**Fig. 4.**Calculated input impedance normalized by source impedance of proposed balun circuit with various combination of coupling coefficient and component values for the maximum flat response in pass band, large insertion loss due to large inductance and small coupling coefficient, and large ripple due to small inductance and large coupling.

## 2.2 Synthesization for maximally flat response in passband

The transmission characteristic is discussed here in order to determine the condition for a maximally flat response in the passband. As shown in Fig. 3 and 4, the maximally flat response is observed when the input impedance, Zin, is matched with the source impedance, Rs. From (3), the input impedance at the natural frequency (ω=ω0) can be expressed as

In order to obtain the maximally flat response in the passband, the maximum power transfer condition between the source and input of the balun circuit is applied at the natural frequency of the LC resonator(ω0) as given by Rs=Zin.

Fig. 5 shows the calculated input impedance which is normalized by the source impedance Rs from (3), (7), (8), and (9). As shown in Fig. 5, the input impedance is well matched to the source impedance across the passband. Hence, the s-parameter can be derived as a function of k’ and frequency, as shown by the equations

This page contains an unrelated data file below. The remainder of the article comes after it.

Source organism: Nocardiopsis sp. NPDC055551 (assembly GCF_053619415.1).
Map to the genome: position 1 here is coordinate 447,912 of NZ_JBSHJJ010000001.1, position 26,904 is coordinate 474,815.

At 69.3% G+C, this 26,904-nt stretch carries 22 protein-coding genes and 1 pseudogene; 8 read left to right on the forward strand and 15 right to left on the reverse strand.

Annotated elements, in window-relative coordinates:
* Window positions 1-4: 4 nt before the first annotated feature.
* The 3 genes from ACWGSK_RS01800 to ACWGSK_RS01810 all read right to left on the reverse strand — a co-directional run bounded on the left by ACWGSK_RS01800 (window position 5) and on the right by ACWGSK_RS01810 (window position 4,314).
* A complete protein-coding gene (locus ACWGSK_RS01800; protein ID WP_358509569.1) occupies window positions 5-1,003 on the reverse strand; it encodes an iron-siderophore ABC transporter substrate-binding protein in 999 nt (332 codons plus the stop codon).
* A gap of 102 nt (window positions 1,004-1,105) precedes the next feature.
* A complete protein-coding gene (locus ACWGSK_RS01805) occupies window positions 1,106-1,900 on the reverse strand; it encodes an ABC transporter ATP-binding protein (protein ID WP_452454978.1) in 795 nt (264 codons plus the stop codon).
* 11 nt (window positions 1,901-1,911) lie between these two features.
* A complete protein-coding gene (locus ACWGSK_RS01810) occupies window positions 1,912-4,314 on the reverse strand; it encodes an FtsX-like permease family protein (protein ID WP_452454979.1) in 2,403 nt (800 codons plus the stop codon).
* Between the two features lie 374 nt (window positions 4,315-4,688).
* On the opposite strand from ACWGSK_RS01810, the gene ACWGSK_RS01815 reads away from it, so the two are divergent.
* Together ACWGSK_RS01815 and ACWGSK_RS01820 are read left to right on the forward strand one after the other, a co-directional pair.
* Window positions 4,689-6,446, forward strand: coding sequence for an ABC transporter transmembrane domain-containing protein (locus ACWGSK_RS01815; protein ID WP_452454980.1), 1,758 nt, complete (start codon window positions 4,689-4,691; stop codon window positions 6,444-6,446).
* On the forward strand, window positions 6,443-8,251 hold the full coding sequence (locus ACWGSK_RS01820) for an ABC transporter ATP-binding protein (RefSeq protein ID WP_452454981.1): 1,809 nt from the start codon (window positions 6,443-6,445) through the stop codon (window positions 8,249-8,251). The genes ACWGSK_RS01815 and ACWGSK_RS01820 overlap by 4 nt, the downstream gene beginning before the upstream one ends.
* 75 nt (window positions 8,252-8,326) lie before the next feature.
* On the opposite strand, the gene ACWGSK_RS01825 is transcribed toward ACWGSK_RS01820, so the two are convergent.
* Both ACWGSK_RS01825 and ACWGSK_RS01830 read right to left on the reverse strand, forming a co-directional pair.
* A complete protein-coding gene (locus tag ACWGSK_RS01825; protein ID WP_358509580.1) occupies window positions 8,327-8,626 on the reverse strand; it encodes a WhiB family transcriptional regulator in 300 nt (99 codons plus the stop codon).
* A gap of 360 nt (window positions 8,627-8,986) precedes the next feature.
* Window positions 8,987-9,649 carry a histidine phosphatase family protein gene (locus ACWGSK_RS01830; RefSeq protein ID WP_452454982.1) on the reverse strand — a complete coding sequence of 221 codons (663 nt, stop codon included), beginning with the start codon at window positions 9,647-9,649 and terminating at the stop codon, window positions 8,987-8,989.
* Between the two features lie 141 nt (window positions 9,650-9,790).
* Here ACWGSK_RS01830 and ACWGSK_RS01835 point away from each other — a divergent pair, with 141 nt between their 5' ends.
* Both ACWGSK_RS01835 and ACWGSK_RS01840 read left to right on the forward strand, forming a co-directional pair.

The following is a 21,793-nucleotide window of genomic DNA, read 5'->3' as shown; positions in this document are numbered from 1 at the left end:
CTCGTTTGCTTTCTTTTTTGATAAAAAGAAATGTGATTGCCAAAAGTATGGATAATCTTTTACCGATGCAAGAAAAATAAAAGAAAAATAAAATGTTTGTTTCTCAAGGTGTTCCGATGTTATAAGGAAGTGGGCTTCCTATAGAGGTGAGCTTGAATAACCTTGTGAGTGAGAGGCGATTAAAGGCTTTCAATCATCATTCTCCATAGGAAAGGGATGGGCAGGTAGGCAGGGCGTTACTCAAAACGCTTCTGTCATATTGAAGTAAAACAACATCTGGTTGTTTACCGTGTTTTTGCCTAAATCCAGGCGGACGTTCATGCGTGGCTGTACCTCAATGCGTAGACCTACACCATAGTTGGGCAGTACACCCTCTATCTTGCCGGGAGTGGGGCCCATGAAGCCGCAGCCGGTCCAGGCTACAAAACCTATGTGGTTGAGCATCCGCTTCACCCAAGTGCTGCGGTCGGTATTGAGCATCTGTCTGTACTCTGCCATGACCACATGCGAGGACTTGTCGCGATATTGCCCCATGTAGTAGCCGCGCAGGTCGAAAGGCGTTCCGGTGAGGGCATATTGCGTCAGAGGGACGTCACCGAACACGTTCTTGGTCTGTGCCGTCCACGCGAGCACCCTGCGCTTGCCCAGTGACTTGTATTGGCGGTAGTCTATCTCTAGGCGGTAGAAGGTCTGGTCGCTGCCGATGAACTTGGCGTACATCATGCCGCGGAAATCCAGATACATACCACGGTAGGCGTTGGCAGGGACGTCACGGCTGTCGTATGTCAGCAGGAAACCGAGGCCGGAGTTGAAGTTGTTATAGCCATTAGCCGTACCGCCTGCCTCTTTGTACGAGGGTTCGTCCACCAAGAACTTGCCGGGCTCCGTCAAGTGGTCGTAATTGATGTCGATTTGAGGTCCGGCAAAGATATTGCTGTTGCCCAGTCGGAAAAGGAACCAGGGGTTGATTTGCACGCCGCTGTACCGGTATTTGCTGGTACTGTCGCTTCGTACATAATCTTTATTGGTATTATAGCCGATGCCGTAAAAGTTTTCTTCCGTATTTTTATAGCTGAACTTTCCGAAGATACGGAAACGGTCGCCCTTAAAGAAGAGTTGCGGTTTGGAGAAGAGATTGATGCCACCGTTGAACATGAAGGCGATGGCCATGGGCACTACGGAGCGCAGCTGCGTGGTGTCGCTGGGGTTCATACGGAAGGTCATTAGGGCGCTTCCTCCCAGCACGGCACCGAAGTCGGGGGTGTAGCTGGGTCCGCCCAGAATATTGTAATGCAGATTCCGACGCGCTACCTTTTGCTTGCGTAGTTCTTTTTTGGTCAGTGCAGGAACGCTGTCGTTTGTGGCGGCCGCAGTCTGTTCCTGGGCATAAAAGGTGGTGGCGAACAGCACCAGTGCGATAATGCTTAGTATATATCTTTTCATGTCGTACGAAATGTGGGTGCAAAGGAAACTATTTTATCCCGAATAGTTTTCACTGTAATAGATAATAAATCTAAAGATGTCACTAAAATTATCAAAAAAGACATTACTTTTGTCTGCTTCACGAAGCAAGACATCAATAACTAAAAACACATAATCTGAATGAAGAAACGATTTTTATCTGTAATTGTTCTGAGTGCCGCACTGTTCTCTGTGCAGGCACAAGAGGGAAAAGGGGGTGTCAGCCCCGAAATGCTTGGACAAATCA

where a is the ratio of applied frequency and natural frequency of the LC resonator given by a=ω/ω0.

**Fig. 5.**Calculated and normalized input impedances of proposed balun transformer with various coupling coefficients at the condition of maximally flat response in its passband.

From (10), the two resonance poles can be found when a is 1 and , as shown in Fig. 6 (b). As the coupling coefficient, k increases, the center frequency also increases slightly as a function of k.

**Fig. 6.**Calculated s-parameter of proposed balun transformer with various coupling coefficients: (a) Insertion loss and (b) Return loss.

The bandwidth was determined as the frequency range when the transmission coefficient is over 3 dB. It can be derived from (6) as

As shown in Fig. 6, the maximally flat response in the passband can be obtained from the desired center frequency, operating bandwidth, and impedance ratio by using the conditions given by (8) and (9).

# 3. Experimental Results and Discussions

## 3.1 Demonstration of the proposed balun transformer

As shown in Fig. 2, there are several design parameters for the proposed balun device such as inductance, capacitance, coupling coefficient, and impedance ratio between the input and output ports. In order to design the device effectively, these parameters must be derived from the following key features:

1) Center frequency (ωc) and operating bandwidth. 2) Impedance ratio (N) between the source and load.